Fertility in Iraq

This morning the BBC published the article about what happened during my last research visit to Iraq. I haven’t written much on this blog for a long time as I have been working hard on my Anfal book. My last trip was incredibly difficult but very rewarding and I’m so grateful to Kavout, who was by my side throughout, and to all my other friends who supported me there.

The BBC like to stay quite neutral in terms of charities so I wasn’t allowed to advertise the fact that Kavout and I attempted to climb Halgurd to raise money for Medecins Sans Frontieres’ work in Iraq. They have the only midwife unit in the refugee camps there and it really is a lifeline. If you want to donate to this work then you can do so via our fundraising page or directly to MSF (specify if you want your donation to go to their Iraq work).

I’ll post more about this and other things from my trip in the coming weeks so follow my blog if you’re interested in updates.



The Path that led to ISIS: A history of violence in Iraq

This is the text of an article I published in Contributoria earlier this year. It’s quite long, but I don’t think it’s too hard going and if you stick it out to the end then you’ll know more than most people about what’s going on in Iraq and where ISIS/IS/Daesh came from. At least their incarnation in that region.

He was buried deep in a cave in northern Iraq; laid out in his grave beside others of the clan. He had lived to around 40 years old, and arthritis had begun to set in. But it wasn’t old age that killed him. It was a spear to the ribs; a spear thrown from a distance, and crucially, a spear thrown by a man.

This was the fate of Shanidar 3, a Neanderthal who lived between 35-45,000 years ago in what is now northern Iraq, and who was killed by an early modern human – the only species to wield such a weapon.

Shanidar 3’s death may be the earliest evidence of human conflict in the Middle East, and in fact the world, but the root of today’s violence is to be found elsewhere entirely.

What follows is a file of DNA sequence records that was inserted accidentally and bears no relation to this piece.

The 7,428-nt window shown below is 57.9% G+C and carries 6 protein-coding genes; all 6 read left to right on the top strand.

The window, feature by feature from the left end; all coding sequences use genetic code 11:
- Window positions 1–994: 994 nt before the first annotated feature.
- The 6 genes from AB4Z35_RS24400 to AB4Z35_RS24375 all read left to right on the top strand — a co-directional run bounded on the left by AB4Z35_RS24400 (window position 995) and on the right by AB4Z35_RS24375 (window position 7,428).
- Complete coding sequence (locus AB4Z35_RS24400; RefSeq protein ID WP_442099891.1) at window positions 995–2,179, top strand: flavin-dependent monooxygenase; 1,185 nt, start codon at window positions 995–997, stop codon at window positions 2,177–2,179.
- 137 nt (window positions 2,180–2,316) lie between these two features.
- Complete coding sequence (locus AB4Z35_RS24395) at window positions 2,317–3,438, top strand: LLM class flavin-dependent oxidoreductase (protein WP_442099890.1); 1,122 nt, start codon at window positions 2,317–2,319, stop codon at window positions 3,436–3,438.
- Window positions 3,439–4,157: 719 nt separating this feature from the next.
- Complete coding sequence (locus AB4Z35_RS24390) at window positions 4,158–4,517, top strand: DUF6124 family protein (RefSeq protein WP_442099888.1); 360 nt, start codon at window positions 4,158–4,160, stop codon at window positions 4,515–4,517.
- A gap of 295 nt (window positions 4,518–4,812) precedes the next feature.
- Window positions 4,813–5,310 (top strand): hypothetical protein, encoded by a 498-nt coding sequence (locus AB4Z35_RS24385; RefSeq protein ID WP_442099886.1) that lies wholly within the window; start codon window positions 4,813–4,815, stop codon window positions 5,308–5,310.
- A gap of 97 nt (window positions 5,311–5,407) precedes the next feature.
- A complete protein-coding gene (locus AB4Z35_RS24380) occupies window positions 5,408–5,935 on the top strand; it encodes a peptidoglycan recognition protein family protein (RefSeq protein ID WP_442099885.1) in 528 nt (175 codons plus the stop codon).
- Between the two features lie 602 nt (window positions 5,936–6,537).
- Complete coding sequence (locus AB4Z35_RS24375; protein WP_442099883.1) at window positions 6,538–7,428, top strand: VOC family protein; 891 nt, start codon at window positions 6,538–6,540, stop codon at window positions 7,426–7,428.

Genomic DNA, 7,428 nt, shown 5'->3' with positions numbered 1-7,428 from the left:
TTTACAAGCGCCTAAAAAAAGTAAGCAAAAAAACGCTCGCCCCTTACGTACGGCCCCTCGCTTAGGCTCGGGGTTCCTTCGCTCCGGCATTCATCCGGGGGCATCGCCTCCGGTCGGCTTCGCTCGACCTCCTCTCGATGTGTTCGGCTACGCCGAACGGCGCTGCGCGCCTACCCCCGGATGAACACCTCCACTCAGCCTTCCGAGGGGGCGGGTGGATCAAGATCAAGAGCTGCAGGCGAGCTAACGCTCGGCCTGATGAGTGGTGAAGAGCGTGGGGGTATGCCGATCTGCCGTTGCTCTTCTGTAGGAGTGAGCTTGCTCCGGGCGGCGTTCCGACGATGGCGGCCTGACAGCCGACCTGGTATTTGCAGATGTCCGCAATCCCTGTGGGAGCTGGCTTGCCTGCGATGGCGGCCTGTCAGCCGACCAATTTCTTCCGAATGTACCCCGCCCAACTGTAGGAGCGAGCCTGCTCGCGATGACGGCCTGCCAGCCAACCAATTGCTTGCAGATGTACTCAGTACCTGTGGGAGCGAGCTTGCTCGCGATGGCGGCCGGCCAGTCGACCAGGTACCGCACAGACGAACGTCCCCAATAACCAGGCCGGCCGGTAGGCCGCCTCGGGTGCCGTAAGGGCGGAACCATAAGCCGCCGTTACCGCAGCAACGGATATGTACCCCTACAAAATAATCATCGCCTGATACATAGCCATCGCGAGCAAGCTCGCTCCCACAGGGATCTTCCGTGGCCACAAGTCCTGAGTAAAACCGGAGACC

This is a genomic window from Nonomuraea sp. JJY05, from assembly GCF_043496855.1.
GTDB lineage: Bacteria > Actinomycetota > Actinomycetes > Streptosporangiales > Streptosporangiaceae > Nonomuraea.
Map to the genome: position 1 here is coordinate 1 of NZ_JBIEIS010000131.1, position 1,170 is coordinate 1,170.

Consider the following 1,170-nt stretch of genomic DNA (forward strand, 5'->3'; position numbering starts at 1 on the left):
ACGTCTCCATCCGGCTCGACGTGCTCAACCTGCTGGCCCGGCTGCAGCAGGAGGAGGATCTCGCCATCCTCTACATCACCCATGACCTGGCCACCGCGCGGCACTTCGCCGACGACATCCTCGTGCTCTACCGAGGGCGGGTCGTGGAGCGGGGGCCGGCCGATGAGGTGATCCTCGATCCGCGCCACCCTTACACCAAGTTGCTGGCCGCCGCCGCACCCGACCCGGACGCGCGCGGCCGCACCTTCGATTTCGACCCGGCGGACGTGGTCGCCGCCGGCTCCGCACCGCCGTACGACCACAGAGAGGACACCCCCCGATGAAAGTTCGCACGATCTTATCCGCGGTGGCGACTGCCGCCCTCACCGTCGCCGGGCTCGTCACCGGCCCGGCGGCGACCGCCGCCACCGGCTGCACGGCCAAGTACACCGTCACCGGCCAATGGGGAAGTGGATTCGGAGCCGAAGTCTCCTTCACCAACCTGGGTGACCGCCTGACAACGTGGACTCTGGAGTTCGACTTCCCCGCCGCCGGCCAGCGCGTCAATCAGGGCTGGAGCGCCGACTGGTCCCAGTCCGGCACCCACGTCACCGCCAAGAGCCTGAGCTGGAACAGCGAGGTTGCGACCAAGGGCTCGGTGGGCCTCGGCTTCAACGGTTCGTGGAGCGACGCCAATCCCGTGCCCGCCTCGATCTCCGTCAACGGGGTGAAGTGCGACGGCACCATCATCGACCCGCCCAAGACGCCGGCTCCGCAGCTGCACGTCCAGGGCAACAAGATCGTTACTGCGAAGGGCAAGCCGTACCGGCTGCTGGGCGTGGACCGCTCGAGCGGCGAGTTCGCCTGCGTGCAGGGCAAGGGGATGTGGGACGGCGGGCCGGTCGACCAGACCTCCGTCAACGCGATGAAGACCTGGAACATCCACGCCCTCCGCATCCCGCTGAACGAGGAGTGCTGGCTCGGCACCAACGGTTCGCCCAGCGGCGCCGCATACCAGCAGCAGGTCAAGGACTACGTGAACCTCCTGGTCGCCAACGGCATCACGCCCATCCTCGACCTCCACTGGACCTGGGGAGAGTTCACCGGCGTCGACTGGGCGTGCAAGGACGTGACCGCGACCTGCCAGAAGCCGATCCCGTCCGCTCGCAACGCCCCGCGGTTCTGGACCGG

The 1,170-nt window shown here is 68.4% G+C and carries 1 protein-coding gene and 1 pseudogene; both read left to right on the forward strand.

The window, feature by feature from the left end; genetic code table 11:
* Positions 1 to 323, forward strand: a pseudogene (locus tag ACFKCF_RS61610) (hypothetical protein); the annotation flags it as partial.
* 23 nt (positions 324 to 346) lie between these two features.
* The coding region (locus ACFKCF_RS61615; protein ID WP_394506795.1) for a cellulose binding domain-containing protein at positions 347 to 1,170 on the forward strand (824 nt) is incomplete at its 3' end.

Who is to blame?

Since the US-led coalition invasion in 2003 it is estimated that 211,000 people have died in Iraq, and the body count has risen particularly sharply in the last two years.

Who is to blame for these deaths? Oil-thirsty Americans; A power-hungry dictator; Ruler-happy European imperialists; Islamic terrorists?

No, to find the root of today’s conflict in Iraq we first have to look even earlier than Shanidar 3’s death; back millions of years to the formation of two of the world’s most famous rivers, the Tigris and Euphrates. As they began to flow in near-parallel from the highland plateaus of Turkey to the Persian Gulf a fertile plain stretched between them, nurtured by an ideal climate; the perfect conditions for mankind’s first experimentation with agriculture.

The birth of civilisation

Farming really began to take off in this area around 6,000BC. As humans needed to spend less time hunting and gathering, they had more time to spend building increasingly sophisticated dwellings. Then greater numbers of people began to settle in the same place. Societies, economies and religions developed, and in this way Ancient Mesopotamia gave birth to the world’s first civilisations.

And that’s when the trouble started. The streamlining and specialisation of roles in these new civilisations, and the comfort of a more regular food supply, freed up large groups of the men to dedicate all of their time to defending their territory; even to expand it. In other words it allowed ancient civilisations to go to war.